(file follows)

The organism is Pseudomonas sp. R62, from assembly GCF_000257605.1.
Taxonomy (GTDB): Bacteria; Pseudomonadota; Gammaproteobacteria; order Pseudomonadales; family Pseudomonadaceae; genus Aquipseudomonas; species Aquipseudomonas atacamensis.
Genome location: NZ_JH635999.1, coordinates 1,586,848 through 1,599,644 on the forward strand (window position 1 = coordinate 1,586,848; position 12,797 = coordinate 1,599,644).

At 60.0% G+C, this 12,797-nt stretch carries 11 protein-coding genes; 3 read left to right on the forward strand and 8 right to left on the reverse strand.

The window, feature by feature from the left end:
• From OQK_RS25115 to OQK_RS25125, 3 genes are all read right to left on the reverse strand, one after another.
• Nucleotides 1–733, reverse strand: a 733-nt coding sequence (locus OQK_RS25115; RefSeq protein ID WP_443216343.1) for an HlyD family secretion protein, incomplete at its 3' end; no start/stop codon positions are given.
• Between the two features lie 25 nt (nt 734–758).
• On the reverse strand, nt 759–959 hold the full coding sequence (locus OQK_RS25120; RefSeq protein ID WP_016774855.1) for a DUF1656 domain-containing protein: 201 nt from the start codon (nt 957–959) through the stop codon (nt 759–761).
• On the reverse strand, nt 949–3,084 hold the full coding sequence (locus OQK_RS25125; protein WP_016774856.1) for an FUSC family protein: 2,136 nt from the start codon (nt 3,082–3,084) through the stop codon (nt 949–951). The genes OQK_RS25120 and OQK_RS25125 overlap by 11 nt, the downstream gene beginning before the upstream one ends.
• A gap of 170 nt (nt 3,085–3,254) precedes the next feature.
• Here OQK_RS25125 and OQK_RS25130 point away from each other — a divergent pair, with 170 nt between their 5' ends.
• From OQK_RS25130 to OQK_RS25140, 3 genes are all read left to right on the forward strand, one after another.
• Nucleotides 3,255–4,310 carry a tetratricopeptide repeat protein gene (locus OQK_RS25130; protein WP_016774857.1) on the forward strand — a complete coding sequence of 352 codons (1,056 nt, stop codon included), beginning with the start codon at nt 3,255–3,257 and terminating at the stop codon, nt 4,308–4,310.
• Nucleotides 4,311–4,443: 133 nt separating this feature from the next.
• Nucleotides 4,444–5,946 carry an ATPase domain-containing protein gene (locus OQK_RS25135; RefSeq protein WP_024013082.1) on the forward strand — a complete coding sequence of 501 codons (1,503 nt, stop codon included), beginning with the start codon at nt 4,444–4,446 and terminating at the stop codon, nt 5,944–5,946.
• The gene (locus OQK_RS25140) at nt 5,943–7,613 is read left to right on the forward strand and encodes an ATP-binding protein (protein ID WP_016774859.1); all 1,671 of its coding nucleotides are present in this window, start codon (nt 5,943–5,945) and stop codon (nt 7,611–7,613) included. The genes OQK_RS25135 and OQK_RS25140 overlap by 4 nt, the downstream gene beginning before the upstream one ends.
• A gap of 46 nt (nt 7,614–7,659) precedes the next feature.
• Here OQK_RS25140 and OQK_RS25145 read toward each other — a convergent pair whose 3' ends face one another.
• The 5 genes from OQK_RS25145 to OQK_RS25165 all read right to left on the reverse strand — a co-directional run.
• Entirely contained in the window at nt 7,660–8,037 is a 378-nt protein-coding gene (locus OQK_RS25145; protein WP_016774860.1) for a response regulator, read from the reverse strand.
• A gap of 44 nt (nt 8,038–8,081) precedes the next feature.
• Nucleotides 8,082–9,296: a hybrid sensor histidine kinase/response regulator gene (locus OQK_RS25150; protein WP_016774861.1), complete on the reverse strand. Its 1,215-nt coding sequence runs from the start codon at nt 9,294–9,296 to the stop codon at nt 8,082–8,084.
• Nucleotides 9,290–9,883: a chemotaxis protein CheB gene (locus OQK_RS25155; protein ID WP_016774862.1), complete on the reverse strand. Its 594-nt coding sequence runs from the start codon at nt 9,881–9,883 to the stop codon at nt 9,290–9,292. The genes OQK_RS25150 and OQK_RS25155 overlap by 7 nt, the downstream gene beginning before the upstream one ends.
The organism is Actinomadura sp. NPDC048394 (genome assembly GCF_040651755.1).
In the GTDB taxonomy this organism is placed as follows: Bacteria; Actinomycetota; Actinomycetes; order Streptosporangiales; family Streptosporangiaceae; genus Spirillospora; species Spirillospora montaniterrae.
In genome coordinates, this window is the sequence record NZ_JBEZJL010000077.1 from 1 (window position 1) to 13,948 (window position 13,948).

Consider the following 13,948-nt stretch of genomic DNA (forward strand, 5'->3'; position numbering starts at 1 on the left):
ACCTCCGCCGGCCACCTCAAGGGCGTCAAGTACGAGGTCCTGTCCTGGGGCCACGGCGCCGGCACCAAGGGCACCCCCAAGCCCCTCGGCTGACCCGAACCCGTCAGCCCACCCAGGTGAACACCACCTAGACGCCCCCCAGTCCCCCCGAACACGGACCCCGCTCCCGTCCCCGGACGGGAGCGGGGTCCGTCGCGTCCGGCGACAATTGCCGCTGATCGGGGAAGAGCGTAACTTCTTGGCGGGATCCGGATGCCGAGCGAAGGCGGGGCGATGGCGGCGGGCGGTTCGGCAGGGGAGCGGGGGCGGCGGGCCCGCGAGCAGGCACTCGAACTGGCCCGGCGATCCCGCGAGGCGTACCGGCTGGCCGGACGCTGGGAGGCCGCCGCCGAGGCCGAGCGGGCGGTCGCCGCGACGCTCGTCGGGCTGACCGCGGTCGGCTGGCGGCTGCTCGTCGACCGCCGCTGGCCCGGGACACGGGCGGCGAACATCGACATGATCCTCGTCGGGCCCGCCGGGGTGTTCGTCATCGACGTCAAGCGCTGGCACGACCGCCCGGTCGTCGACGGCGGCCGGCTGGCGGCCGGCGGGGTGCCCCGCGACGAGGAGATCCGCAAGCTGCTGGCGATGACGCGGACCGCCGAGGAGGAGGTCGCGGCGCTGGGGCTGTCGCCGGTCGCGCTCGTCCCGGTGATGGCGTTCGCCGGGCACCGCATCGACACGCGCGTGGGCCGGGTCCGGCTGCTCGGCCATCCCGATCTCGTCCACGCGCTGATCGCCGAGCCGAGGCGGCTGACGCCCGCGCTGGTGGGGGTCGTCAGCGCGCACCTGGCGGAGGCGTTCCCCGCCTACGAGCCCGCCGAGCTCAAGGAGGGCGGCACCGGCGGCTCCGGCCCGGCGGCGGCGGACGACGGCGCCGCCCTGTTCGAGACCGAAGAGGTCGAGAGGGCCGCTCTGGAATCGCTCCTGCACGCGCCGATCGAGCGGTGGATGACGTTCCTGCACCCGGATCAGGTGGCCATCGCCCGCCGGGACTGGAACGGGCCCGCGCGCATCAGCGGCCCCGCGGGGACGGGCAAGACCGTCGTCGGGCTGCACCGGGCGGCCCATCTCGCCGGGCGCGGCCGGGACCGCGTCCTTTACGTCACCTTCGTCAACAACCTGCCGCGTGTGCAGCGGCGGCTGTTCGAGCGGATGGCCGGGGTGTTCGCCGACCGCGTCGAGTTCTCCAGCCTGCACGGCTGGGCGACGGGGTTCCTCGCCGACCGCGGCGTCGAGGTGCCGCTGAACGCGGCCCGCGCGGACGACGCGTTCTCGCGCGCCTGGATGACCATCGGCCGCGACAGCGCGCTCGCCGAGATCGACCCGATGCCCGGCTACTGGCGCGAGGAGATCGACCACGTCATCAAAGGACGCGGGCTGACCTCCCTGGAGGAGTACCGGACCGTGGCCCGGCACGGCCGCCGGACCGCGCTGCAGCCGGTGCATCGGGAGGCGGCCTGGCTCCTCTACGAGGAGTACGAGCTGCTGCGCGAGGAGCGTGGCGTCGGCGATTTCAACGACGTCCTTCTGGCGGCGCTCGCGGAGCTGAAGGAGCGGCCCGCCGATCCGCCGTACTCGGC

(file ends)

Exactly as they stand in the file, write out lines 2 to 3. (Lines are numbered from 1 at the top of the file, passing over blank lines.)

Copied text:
Taxonomy (GTDB): Bacteria; Pseudomonadota; Gammaproteobacteria; order Pseudomonadales; family Pseudomonadaceae; genus Aquipseudomonas; species Aquipseudomonas atacamensis.
Genome location: NZ_JH635999.1, coordinates 1,586,848 through 1,599,644 on the forward strand (window position 1 = coordinate 1,586,848; position 12,797 = coordinate 1,599,644).